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The lemma:

Any uncountable set $S$ of finite sets has an uncountable subset $\Delta \subseteq S$ and an $x$ such that $\forall a,b \in \Delta$, if $a \neq b$ then $a \cap b = x$. $\Delta$ is called a $\Delta$-system.

I've seen this lemma used in independence proofs, such as the famous result that the negation of the continuum hypothesis is consistent with ZFC, but it seems like it would be useful in other fields as well. Does anyone have any examples with this lemma outside pure set theory?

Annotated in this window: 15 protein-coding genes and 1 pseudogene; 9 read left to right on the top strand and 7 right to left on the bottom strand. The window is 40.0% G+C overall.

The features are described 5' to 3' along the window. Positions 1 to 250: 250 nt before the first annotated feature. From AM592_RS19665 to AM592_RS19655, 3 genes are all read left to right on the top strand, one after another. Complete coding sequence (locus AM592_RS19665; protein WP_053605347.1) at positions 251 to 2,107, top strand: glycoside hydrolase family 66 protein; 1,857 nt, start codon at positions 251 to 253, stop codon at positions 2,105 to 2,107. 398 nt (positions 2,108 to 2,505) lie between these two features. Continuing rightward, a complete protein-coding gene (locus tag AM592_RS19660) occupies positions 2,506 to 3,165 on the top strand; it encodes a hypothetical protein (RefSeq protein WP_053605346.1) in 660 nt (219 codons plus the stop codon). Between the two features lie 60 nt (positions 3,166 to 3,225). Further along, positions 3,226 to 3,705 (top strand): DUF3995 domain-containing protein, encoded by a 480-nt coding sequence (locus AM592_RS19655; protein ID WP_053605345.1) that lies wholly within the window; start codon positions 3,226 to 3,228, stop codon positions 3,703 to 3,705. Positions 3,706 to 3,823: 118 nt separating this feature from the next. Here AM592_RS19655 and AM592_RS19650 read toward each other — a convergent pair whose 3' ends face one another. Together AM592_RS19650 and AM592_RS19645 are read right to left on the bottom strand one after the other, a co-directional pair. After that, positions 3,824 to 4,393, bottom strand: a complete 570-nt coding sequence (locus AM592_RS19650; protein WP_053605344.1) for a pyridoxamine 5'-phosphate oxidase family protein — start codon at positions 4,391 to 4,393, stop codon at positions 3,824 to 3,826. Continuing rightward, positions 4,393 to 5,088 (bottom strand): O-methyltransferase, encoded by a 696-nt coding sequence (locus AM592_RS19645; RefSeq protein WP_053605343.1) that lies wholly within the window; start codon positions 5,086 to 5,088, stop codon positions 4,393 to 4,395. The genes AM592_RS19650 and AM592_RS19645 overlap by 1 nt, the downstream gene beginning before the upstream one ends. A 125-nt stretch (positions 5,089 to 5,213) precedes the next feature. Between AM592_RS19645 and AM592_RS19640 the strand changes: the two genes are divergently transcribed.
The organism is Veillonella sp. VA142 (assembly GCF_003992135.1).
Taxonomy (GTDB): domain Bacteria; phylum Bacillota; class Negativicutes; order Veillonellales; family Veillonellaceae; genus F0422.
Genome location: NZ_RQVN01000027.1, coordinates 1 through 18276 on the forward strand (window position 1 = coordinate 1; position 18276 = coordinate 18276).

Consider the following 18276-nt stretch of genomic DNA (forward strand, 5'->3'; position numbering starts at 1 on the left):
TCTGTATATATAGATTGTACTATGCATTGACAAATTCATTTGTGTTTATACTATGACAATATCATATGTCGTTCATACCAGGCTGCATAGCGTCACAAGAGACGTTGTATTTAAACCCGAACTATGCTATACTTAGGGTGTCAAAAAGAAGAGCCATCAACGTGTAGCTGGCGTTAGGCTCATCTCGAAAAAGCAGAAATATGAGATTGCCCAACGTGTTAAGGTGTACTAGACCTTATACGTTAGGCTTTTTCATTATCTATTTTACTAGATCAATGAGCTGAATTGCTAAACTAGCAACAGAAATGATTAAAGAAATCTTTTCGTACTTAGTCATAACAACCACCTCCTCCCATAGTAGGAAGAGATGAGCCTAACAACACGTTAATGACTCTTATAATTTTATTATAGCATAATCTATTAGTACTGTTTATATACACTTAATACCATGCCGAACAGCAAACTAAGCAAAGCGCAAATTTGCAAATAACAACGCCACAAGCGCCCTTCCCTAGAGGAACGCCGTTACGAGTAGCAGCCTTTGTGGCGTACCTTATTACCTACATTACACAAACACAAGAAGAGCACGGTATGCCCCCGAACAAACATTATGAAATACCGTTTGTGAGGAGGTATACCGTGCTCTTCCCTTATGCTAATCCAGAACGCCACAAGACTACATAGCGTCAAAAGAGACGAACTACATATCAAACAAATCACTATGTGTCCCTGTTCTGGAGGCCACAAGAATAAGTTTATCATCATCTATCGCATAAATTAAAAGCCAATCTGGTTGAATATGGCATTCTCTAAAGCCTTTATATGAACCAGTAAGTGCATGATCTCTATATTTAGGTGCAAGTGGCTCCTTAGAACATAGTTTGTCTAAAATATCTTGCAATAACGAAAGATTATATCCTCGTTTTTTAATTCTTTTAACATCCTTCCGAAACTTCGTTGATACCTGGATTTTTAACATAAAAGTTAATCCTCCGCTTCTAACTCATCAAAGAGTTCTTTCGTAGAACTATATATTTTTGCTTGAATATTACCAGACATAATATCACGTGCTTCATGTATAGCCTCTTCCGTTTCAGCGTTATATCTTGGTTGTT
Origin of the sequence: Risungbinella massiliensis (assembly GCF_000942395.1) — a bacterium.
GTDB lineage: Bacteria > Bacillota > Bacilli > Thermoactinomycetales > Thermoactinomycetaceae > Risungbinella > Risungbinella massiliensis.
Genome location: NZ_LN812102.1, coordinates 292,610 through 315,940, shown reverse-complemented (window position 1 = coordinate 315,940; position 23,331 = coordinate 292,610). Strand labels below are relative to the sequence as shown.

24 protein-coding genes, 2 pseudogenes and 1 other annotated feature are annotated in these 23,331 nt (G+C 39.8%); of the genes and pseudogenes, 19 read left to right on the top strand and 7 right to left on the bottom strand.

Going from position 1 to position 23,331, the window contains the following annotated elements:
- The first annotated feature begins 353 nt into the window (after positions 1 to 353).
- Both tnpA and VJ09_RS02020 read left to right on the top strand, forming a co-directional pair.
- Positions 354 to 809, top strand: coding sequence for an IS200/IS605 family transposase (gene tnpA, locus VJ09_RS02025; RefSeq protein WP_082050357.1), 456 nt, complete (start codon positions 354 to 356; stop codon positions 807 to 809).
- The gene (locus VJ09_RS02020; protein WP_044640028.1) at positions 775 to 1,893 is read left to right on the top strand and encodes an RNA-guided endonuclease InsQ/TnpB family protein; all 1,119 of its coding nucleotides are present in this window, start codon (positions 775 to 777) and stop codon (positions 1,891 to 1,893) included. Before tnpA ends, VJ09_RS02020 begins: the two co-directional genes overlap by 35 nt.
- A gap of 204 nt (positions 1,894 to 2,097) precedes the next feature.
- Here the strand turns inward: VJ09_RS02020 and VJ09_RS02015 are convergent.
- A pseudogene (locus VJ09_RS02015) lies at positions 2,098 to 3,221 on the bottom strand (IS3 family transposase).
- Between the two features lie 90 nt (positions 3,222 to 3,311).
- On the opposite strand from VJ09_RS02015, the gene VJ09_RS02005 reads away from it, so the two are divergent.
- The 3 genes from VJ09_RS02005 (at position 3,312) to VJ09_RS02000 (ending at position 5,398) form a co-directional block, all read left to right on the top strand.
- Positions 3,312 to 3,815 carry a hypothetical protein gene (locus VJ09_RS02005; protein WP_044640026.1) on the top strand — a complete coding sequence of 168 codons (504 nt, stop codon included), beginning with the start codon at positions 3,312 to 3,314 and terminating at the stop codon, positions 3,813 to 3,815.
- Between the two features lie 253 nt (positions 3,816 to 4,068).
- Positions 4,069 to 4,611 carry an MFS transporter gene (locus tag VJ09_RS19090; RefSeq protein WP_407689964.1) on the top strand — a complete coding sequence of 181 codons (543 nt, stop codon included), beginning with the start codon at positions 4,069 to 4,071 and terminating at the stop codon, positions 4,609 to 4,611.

Any uncountable set $S$ of finite sets has an uncountable subset $\Delta \subseteq S$ and a member an $x \in S$ x$such that$\forall a,b \in \Delta$, if$a \neq b$then$a \cap b = x$.$\Delta$is called a$\Delta\$-system.